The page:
I always knew it. That's one conflict that's a wonderful story in the book and you tell it with such feeling. The other conflict involved your friend, Julian Bond, the race for Congress, which brings you where you are today, Julian was really sort of ordained with a golden crown. He was heavy favorite to beat you in that election. And it was a tough election. He was election in which two friends going in were not two friends coming out. That's fair I think. I think that's very fair. It was very tough election. It was an election. It was a campaign I never ever want to go through again. It tried and tested the hearts and souls and wheels of a lot of people.
I remember very well my conversation with Julian before I announced for Congress, before he announced for Congress. I asked him one day at a meeting, I said, what are you going to do? He said I'm running for Congress. He called me chairman. Mr. Chairman, because I've been a chair of snake, he asked me what I was going to do. We were having a lunch together. I said, I'm running for Congress and it was the shortest lunch. And he said, I see you on the campaign trail. I said, I see you on the campaign trail. And we got out there and we started running. And everybody thought Julian was going to win. We got out there and we ran and we worked and worked very, very hard. In the final analysis, I think I just outworked him. But he committed a great mistake. He violated politics 101. He got 47% of the vote in the first race. I received only 35. He challenged me to debate him. He put me on equal footing.
And I debated him at least four, maybe five times, radio, TV, four type of audiences. And I kept saying send to Washington, a work horse, not a show horse. Send to Washington, a tugboat, not a showboat. And I just got out there and I worked and worked. And I went up 17 points in three weeks. He went at one point. You know, John, I think about your life and the book, the threat of consistency that runs throughout your whole life. What you just said about the beloved community carried through even to the American march on Washington. And you decided you would not participate in that because it sort of in a different way it was an extension of the black nationalist spirit that had come to take over. Snake.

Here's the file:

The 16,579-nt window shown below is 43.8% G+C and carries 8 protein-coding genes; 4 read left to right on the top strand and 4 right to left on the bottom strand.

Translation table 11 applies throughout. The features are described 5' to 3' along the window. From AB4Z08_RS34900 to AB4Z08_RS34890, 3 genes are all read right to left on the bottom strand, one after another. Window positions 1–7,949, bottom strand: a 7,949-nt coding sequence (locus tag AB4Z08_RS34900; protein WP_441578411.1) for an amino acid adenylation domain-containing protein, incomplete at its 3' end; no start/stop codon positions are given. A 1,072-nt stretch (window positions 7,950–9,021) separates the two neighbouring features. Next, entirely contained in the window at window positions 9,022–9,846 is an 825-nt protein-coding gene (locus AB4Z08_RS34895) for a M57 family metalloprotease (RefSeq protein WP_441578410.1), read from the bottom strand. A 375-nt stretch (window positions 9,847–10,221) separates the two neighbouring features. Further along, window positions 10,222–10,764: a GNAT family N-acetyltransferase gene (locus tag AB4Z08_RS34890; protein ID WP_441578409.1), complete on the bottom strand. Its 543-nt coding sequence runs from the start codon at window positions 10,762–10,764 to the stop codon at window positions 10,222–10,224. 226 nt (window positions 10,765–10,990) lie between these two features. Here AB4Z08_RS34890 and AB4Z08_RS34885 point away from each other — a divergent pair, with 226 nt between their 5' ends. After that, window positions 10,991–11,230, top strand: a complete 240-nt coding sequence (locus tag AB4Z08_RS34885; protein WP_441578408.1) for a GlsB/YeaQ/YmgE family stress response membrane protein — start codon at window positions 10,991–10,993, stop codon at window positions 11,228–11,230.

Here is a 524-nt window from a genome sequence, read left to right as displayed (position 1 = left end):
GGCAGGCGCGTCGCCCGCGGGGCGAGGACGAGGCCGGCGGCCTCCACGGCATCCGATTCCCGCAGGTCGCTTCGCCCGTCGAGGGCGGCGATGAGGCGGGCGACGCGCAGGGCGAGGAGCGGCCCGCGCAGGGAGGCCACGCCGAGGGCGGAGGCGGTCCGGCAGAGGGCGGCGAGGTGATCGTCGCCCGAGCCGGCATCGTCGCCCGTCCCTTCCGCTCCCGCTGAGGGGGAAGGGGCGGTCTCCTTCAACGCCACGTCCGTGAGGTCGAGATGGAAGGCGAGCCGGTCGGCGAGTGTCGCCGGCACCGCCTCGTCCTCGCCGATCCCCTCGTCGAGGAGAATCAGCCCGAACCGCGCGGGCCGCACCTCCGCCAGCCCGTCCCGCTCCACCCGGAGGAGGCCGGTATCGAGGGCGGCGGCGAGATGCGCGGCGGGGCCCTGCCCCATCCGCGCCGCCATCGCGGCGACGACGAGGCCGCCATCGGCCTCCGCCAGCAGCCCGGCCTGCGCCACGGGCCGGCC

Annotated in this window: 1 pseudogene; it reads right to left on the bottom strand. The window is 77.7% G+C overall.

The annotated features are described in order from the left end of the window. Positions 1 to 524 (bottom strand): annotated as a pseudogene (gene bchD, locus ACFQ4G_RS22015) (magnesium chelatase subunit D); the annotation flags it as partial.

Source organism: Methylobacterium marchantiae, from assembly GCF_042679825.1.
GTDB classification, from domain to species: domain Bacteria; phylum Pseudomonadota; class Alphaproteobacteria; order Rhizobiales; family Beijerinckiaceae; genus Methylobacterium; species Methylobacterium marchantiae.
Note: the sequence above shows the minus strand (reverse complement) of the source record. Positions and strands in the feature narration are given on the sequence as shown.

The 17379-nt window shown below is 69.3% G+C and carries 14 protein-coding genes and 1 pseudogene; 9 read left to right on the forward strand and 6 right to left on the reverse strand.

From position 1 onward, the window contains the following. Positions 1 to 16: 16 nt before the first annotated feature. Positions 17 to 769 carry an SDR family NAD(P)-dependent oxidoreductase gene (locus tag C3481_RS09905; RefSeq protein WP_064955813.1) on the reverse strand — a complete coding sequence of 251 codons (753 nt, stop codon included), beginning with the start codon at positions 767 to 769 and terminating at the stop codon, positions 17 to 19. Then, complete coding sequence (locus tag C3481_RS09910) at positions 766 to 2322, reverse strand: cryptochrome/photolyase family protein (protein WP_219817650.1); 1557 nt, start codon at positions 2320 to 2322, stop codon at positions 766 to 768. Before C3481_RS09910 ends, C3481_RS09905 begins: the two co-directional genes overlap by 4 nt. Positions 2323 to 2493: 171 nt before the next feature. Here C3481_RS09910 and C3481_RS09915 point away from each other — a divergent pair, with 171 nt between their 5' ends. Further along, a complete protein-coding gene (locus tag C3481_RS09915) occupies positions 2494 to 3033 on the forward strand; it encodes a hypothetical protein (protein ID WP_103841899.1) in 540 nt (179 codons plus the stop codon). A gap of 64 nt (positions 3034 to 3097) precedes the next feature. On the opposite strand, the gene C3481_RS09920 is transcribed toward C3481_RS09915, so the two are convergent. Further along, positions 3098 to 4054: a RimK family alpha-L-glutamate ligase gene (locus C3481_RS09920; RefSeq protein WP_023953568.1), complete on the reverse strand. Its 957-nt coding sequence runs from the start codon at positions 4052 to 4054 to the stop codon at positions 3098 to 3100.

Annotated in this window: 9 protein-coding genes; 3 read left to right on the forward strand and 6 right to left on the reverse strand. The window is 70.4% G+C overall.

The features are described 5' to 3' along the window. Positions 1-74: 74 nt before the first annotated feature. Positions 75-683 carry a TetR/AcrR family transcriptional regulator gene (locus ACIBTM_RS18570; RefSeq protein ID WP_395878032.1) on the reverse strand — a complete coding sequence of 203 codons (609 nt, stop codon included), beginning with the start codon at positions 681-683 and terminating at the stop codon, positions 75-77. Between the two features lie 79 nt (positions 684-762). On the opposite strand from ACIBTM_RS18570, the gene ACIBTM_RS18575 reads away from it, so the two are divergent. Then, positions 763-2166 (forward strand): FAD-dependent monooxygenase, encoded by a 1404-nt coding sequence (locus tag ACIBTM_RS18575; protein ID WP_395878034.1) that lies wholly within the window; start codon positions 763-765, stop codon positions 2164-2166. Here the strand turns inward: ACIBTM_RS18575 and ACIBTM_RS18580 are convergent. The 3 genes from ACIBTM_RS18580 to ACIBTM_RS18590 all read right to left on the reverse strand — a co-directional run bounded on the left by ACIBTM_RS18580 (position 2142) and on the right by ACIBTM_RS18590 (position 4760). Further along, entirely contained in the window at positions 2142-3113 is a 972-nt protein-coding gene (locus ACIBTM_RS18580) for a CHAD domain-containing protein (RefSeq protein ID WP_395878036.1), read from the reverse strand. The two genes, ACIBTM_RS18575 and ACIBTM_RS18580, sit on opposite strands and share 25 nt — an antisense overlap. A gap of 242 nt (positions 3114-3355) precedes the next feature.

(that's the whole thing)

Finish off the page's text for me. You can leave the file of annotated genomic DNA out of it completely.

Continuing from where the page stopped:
But you know, it's a story of hope, but it's also a story of great tragedies. And you were so close to Dr. King and we lost him. You worked so hard for Bobby Kennedy and we lost him. There is that recurrence of meetings with Dr. King, each one in its own way, a moment of history. There were those sessions with Robert Kennedy. When you talk about his evolution as a human being, his intellectual growth, how he came to understand and how he told you that he understood. I guess I'd like, because you were responsible for it, to hear you tell in the few moments we have left of that moment in the ghetto in Indiana on the night of Dr. King's death. Robert Kennedy is scheduled to make a speech.